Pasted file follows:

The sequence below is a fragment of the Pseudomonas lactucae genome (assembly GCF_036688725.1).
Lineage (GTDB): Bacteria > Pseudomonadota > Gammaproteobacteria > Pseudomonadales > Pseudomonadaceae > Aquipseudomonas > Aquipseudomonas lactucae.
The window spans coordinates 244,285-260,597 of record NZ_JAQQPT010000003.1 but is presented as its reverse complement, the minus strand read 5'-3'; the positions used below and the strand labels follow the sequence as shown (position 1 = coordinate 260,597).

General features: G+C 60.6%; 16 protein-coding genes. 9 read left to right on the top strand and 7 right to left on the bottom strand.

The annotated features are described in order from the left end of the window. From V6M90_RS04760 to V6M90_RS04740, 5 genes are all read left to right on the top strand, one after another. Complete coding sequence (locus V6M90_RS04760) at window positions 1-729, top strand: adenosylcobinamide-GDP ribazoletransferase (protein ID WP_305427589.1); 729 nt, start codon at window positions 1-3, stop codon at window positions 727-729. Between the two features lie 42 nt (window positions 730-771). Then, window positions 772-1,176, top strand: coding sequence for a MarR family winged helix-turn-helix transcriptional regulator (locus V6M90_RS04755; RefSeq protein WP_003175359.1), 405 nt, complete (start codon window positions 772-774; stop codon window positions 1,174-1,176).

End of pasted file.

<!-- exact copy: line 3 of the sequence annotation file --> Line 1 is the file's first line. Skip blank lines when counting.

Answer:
The window spans coordinates 244,285-260,597 of record NZ_JAQQPT010000003.1 but is presented as its reverse complement, the minus strand read 5'-3'; the positions used below and the strand labels follow the sequence as shown (position 1 = coordinate 260,597).